Pain and Glory, Pedro Almodovar’s -style drama about a director (played by frequent Almodovar muse Antonio Banderas) reflecting on past regrets, was named Best International Feature Film Oscar Contender, with a $2,000 prize. “Pedro Almodovar has given us so much in terms of international cinema,” said Hannah Fisher, the festival’s international film programmer, accepting the award on the director’s behalf. Pain and Glory was one of 20 potential Oscar foreign-film contenders, including The Cave (Syria/Denmark) and Honeyland (Republic of Macedonia), screened this year at Heartland.

The MisEducation of Bindu, a coming-of-age comedy about a South Asian teen trying to negotiate the rituals of high-school life, won the $2,000 Indiana Spotlight Grand Prize. Directed and co-written by Prarthana Mohan, the film received a boost from Hometown Heroes, a campaign launched by indie mavens Mark and Jay Duplass to discover America’s next generation of independent filmmakers (the Duplass brothers also are executive producers of Bindu, along with Indy native Edward Timpe, Mohan’s husband and her creative partner). Bindu was filmed in Indianapolis, including the city’s historic Broad Ripple High School, which closed in 2018. “To be from Indiana and win an award from an Indiana festival — it’s awesome,” said Timpe at the ceremony.

The Holocaust-themed documentary We Shall Not Die Now, directed by 19-year-old Indy native Ashton Gleckman, received the $2,000 Indiana Spotlight Audience Choice Award. In his acceptance remarks, Gleckman recalled how seeing an exhibit about Anne Frank at the Indianapolis Children’s Museum, when he was just 7 years old, set him off on a path to learn more about the Holocaust and to honor its victims and survivors. A few years later, Gleckman watched Claude Lanzmann’s epic documentary Shoah (1985), about the aftermath of the Holocaust. “It haunted me for weeks and still does to this day,” he said. “It really opened my eyes to what’s possible and launched me on the journey of making the film.”
Gleckman traveled to Poland and shot footage at several concentration camps, and interviewed 25 Holocaust survivors in Europe and the United States. We Shall Not Die Now, which received its world premiere at the Heartland Film Festival, will be available on streaming platforms beginning Dec. 5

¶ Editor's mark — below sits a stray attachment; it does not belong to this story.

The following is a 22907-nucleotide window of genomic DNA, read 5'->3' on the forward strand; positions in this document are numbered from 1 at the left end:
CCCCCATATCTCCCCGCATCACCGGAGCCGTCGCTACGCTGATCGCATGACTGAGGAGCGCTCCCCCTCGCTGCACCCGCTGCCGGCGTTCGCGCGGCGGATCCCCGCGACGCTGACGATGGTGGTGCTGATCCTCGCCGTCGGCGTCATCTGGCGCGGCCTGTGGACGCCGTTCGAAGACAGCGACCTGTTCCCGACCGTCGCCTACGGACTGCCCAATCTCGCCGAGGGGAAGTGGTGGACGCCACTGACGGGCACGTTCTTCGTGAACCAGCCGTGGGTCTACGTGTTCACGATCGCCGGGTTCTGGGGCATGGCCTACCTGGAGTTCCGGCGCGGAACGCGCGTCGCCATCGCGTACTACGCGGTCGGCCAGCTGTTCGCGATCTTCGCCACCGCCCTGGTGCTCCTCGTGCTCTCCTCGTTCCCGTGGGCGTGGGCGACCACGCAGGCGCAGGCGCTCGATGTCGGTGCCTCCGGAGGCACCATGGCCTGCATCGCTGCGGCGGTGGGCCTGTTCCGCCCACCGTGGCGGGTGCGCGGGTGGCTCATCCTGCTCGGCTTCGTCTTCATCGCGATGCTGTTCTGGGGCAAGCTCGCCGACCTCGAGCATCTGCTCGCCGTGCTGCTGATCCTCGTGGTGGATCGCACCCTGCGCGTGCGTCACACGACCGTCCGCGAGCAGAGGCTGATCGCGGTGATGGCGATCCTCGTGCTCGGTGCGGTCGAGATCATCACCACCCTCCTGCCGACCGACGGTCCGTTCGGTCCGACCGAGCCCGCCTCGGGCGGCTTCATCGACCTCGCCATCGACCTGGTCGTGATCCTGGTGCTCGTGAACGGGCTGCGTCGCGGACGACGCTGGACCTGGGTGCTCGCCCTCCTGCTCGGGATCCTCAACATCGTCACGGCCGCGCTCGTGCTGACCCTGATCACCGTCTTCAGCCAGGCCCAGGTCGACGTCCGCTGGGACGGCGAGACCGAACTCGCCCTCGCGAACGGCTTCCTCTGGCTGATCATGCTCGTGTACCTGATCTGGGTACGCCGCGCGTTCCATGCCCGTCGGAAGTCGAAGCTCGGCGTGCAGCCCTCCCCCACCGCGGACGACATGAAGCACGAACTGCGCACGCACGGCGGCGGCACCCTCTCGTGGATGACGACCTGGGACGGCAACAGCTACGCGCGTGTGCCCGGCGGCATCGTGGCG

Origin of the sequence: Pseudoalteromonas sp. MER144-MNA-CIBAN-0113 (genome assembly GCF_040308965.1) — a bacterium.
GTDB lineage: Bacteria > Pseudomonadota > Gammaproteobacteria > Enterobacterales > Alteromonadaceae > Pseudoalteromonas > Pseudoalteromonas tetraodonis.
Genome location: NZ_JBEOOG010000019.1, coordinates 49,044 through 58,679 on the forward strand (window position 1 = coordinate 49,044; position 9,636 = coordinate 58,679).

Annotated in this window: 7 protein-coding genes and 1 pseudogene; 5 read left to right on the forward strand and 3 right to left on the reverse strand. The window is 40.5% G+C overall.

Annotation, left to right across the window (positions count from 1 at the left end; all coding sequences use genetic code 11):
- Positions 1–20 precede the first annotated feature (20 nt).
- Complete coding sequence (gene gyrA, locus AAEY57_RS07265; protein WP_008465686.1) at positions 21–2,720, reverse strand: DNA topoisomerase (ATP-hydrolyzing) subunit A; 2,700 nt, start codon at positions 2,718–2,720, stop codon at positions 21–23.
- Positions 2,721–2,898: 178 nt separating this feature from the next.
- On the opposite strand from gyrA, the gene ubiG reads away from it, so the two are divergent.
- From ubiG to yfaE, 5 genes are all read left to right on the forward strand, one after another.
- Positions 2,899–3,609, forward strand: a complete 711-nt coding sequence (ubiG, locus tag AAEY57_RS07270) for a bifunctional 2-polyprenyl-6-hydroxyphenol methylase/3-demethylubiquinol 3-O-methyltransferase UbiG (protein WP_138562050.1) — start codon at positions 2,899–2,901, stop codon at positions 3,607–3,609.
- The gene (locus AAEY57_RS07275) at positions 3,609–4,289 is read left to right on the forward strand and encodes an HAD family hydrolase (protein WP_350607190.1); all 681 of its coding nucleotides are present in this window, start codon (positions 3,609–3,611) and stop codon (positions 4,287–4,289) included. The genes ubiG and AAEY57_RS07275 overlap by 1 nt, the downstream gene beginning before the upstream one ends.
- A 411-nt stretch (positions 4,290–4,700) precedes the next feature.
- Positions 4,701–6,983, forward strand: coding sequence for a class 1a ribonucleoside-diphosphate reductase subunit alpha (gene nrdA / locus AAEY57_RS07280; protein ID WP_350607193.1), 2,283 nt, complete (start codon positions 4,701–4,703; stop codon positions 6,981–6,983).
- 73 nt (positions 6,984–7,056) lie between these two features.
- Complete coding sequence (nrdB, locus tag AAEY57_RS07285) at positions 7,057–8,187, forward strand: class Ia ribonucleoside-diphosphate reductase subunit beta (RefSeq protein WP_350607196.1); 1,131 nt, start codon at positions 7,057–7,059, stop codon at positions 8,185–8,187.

Writer-director Nora Fingscheidt’s System Crasher, Germany’s official submission for the foreign film Oscar, received $2,000 as the Best Premiere Narrative Feature, Director Julie Sokolow’s Barefoot: The Mark Baumer Story, about one man’s march, sans shoes, across America to raise awareness about climate change, won $2,000 as the Best Premiere Documentary Feature.

Audience Choice Awards in four categories (narrative feature, documentary feature, special presentation and Indiana Spotlight) will be named later this week, after polling concludes, along with the newly established Indiana Film Journalists Award for Best Presentation.

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Laura Emerick

Laura Emerick is the digital content editor for the Chicago Symphony Orchestra. Formerly she was the arts editor of the Chicago Sun-Times, where she served as the primary editor of film critic Roger Ebert. She is a graduate of Indiana University with a B.A. in journalism and environmental Science. Among her passions are opera and Latin music, which she continues to cover as a freelance writer. Her all-time favorite movie is "Vertigo" (1958), with "The Leopard" (1963) and "The Sweet Smell of Success" (1957) following close behind.